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Wildfire demand pushes production at North Saanich water bomber parts site

De Havilland ups to 300 staff in preparation for 24 European planes
De Havilland Canada is amping up local production of parts for the DHC 515 firefighter water bomber at its North Saanich site. (Courtesy De Havilland Canada)

While finalizing contracts with Europe for two dozen new firefighting planes, De Havilland Canada has amped up local production.

Over the last six months or so, the company bolstered up to 300 employees at its North Saanich site (formerly Viking Air), where parts are made in anticipation of assembly in Calgary, according to Neil Sweeney, vice-president of corporate affairs.

“Knock on wood, heavily, our HR people have been very good at recruiting. We’ve done recruiting fairs and been pleasantly surprised by the people who want to get into aerospace,” he said. “That doesn’t mean there aren’t holes to fill.”

The Canadair CL-215 and CL-415 aircraft have been a critical part of European and North American aerial firefighting fleets for more than 50 years.

READ ALSO: Experts worry about Canadian water bomber expertise with rising demand, aging fleets

In 2016, Viking (now De Havilland) bought the Canadair program – which has been around since the mid-1960s – from Bombardier.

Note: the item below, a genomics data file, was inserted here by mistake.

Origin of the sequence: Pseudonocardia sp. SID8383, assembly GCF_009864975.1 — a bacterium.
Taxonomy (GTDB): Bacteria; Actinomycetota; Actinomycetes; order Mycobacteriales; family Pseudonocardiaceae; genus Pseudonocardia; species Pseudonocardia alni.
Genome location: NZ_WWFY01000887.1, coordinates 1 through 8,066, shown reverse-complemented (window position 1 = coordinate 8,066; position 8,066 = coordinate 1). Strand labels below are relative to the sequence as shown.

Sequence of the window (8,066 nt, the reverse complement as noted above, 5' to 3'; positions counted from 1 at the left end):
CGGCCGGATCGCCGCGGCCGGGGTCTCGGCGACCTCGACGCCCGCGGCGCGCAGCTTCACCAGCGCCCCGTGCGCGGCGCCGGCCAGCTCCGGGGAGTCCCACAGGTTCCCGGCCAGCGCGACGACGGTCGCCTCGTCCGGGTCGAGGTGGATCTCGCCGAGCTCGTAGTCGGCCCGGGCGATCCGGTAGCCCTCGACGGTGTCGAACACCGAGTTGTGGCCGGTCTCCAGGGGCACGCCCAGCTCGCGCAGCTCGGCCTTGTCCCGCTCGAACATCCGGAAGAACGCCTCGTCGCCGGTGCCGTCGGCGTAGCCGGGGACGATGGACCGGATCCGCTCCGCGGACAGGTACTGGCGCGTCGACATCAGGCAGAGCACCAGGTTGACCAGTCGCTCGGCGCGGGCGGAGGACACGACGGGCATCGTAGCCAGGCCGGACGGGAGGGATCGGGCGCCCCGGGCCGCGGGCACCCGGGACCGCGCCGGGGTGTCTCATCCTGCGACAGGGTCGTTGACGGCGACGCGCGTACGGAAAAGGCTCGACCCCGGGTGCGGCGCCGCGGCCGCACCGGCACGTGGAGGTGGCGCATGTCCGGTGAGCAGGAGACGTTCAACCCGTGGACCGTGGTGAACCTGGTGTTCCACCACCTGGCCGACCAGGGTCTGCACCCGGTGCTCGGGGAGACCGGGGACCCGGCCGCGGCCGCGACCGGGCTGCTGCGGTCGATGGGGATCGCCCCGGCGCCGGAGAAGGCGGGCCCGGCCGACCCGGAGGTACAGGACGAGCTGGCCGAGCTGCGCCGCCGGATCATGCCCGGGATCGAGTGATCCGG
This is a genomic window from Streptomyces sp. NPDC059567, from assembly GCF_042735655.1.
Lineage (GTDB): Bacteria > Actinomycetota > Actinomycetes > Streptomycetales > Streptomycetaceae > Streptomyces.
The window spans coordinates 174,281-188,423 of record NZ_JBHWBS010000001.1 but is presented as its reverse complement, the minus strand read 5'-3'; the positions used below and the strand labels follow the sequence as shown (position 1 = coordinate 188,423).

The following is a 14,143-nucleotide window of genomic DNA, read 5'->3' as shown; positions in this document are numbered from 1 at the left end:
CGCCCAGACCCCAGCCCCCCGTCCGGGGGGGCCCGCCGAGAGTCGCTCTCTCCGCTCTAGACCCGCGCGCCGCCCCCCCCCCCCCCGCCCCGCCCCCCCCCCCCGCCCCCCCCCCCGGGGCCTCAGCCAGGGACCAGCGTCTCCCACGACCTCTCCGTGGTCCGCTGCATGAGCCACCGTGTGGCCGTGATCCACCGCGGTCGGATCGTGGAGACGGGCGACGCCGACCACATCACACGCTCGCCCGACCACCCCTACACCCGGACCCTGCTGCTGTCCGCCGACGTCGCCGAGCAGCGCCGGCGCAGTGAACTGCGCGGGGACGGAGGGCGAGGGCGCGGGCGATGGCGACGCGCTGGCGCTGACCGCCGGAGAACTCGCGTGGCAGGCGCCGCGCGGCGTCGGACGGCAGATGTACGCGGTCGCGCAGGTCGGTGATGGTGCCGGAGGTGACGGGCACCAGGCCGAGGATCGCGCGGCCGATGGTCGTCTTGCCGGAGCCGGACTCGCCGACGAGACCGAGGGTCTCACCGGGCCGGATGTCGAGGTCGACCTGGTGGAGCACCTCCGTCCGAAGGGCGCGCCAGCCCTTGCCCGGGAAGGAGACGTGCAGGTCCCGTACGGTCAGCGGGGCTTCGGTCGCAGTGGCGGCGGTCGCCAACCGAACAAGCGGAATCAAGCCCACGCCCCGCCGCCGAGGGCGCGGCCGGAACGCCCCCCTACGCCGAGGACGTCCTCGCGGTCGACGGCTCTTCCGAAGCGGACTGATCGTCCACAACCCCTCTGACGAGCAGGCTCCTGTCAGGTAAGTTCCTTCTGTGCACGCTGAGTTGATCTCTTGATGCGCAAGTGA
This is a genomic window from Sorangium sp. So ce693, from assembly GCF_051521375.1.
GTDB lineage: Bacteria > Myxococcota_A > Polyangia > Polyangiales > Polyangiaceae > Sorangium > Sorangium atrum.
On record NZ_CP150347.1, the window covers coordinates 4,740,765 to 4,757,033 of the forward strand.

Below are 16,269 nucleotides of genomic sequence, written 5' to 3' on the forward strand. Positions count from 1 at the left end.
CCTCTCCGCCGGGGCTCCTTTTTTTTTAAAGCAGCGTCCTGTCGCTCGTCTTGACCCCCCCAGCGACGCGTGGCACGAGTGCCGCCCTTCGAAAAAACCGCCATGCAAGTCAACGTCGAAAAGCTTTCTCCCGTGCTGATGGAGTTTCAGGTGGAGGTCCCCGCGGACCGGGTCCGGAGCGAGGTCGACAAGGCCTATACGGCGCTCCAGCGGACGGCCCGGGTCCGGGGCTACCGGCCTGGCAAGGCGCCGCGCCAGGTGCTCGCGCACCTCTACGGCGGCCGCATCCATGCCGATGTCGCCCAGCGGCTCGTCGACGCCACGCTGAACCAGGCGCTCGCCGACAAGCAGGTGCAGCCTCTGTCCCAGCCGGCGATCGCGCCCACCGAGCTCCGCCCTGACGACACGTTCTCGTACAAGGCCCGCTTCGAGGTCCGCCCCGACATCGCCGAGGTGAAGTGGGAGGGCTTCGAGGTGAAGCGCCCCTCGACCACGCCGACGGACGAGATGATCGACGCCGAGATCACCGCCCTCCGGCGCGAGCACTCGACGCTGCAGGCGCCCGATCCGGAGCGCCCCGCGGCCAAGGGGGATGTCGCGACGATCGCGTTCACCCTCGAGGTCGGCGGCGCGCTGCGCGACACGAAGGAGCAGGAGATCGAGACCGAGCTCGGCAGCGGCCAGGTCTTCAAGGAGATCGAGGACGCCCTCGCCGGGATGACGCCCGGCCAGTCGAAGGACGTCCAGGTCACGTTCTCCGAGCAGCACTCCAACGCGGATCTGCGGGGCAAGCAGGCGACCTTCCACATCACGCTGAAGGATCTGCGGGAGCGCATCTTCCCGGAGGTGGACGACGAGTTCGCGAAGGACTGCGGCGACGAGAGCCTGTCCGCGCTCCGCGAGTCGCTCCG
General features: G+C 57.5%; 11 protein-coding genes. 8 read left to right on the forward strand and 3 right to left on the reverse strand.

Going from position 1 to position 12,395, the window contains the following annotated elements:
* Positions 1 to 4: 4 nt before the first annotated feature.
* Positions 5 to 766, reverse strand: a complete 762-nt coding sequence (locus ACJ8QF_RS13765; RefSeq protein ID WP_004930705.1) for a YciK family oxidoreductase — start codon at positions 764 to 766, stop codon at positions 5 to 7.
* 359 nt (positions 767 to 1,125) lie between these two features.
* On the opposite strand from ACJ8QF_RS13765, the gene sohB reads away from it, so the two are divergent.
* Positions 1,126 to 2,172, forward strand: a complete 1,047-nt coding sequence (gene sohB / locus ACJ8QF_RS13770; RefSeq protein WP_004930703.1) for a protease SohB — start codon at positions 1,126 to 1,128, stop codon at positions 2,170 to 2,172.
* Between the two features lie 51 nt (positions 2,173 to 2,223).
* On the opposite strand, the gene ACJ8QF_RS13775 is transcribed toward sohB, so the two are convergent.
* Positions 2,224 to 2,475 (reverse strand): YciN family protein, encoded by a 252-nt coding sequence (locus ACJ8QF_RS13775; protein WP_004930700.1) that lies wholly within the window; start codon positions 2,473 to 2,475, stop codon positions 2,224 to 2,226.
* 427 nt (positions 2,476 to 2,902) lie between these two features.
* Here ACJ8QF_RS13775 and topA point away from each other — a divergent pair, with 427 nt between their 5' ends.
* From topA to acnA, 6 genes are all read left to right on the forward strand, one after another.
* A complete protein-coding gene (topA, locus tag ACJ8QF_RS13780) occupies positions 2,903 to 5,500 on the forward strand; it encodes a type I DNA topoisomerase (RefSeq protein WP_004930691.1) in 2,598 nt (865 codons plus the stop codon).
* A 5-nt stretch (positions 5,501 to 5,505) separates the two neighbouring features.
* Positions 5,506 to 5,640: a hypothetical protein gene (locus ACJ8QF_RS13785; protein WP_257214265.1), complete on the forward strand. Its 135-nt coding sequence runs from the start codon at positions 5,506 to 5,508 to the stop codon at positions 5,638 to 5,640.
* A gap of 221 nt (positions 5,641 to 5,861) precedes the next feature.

“They really are the backbone of the firefighting fleet both in Canada and Europe,” Sweeney said, noting from 1970 through 2016, 225 were built and sold. “We’ve been keeping the current air fleet flying since then.”

The North Saanich site continued to make the parts to keep the water bombers flying with options to build remaining if the market rebounded. The company launched its De Havilland DHC-515 Firefighter program in 2022.

France, Italy, Greece, Spain, Portugal and Croatia have agreed to 24 aircraft total to date, with contracts in the final phases.

Assuming contracts are in place, the first delivery is expected in mid to late 2027, Sweeney said.

“We think there’s a lot of opportunity to refresh the fleet, but also there’s a lot of other countries that will want to purchase them given climate change,” Sweeney said.

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While about half the market for the water bombers is in Europe, North America – including six Canadian provinces – makes up the rest of the clientele. Many have the CL215 – the first generation of the aircraft – in their fleet which makes them about 35 to 50 years old.

In Canada’s most destructive wildfire season on record, according to Natural Resources Canada, by September last year more than 6,132 fires had torched 16.5 million hectares of land – an area larger than Greece.

“We saw a very bad fire season across our country last year, nobody had nearly enough infrastructure it didn’t matter where you were,” Sweeney said.

“We like our planes to be at the ready but not overused, because that means there’s something very bad happening to communities or the natural environment.”

READ ALSO: B.C. residents asked to prepare for a ‘challenging’ wildfire season

Christine van Reeuwyk

About the Author: Christine van Reeuwyk

Longtime journalist with the Greater Victoria news team.
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